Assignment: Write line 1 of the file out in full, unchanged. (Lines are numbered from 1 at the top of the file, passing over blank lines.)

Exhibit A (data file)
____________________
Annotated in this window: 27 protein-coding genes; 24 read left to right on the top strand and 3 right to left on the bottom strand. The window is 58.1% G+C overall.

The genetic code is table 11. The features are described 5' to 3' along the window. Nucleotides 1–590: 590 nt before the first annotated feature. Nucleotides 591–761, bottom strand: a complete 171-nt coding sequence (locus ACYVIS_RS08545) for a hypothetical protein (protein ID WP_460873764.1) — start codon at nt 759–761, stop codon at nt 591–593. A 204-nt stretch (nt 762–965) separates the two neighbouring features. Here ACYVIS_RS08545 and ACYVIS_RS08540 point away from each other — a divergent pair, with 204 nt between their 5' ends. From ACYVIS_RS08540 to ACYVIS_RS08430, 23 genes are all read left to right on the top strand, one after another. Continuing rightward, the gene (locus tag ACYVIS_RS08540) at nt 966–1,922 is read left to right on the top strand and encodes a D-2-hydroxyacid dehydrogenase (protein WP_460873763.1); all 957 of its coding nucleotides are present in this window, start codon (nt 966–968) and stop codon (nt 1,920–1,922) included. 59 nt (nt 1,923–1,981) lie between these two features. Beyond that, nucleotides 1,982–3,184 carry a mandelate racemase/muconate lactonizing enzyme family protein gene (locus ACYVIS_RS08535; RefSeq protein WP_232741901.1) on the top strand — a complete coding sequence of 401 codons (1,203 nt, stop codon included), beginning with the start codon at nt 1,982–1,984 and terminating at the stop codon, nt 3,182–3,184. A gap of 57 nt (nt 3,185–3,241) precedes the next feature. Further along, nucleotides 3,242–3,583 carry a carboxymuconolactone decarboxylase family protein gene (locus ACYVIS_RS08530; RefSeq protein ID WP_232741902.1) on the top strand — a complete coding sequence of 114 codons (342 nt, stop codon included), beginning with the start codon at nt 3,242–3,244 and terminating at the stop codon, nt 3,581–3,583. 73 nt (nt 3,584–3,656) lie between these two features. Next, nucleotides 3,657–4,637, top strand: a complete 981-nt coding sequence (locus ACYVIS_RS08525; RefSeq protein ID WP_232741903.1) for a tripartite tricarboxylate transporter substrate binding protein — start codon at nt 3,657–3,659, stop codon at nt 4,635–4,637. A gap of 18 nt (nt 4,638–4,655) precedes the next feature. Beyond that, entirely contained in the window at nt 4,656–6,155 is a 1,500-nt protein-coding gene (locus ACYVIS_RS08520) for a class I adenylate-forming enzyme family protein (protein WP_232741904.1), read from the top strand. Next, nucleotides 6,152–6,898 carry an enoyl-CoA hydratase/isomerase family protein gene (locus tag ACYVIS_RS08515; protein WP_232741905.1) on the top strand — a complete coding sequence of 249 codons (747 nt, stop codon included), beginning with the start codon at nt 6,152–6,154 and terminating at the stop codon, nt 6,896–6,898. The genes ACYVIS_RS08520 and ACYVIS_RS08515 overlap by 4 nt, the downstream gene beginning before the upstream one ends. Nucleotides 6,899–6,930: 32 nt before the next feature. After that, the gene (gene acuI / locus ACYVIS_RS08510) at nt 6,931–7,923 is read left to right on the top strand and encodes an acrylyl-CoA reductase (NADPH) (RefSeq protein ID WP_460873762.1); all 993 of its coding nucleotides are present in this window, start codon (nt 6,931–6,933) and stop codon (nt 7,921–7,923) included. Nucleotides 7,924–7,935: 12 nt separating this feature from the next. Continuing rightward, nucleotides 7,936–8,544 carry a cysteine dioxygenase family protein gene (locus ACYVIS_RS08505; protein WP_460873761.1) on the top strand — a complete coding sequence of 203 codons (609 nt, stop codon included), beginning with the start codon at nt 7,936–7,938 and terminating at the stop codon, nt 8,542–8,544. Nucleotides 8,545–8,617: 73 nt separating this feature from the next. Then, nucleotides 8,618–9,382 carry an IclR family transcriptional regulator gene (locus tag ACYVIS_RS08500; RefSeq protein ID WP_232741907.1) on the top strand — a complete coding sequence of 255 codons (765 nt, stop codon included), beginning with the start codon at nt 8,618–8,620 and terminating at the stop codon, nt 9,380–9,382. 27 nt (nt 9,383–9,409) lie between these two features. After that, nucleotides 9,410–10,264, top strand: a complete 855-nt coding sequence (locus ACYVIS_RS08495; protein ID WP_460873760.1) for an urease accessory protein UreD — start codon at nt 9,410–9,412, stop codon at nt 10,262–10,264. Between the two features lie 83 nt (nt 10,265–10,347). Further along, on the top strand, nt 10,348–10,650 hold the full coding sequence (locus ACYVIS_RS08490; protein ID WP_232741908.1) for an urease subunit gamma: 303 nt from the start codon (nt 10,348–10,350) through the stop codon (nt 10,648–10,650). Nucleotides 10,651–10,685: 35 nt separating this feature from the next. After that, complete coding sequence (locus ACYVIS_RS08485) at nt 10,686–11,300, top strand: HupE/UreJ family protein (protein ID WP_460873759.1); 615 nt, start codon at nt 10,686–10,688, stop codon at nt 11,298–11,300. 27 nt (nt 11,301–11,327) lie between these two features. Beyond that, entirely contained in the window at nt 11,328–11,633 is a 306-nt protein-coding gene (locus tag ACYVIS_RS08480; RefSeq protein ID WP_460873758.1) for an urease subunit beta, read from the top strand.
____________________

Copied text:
Annotated in this window: 27 protein-coding genes; 24 read left to right on the top strand and 3 right to left on the bottom strand. The window is 58.1% G+C overall.